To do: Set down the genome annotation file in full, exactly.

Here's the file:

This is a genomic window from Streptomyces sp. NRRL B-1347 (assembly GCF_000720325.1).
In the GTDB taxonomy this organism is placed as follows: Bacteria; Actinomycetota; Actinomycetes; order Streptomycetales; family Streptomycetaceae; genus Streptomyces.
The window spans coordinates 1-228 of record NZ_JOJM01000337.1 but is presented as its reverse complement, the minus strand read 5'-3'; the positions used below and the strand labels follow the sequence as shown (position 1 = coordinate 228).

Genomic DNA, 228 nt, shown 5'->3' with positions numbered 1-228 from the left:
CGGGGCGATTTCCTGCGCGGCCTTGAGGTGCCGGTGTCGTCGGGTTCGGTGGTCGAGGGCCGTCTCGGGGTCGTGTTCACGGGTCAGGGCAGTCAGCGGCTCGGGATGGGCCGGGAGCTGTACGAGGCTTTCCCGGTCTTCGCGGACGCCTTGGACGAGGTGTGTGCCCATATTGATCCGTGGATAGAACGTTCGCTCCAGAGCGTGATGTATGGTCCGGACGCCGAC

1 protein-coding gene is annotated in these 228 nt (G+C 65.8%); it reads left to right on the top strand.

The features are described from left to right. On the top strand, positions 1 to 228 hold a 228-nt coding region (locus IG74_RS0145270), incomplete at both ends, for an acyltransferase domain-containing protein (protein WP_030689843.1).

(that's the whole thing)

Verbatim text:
This is a genomic window from Streptomyces sp. NRRL B-1347 (assembly GCF_000720325.1).
In the GTDB taxonomy this organism is placed as follows: Bacteria; Actinomycetota; Actinomycetes; order Streptomycetales; family Streptomycetaceae; genus Streptomyces.
The window spans coordinates 1-228 of record NZ_JOJM01000337.1 but is presented as its reverse complement, the minus strand read 5'-3'; the positions used below and the strand labels follow the sequence as shown (position 1 = coordinate 228).

Genomic DNA, 228 nt, shown 5'->3' with positions numbered 1-228 from the left:
CGGGGCGATTTCCTGCGCGGCCTTGAGGTGCCGGTGTCGTCGGGTTCGGTGGTCGAGGGCCGTCTCGGGGTCGTGTTCACGGGTCAGGGCAGTCAGCGGCTCGGGATGGGCCGGGAGCTGTACGAGGCTTTCCCGGTCTTCGCGGACGCCTTGGACGAGGTGTGTGCCCATATTGATCCGTGGATAGAACGTTCGCTCCAGAGCGTGATGTATGGTCCGGACGCCGAC

1 protein-coding gene is annotated in these 228 nt (G+C 65.8%); it reads left to right on the top strand.

The features are described from left to right. On the top strand, positions 1 to 228 hold a 228-nt coding region (locus IG74_RS0145270), incomplete at both ends, for an acyltransferase domain-containing protein (protein WP_030689843.1).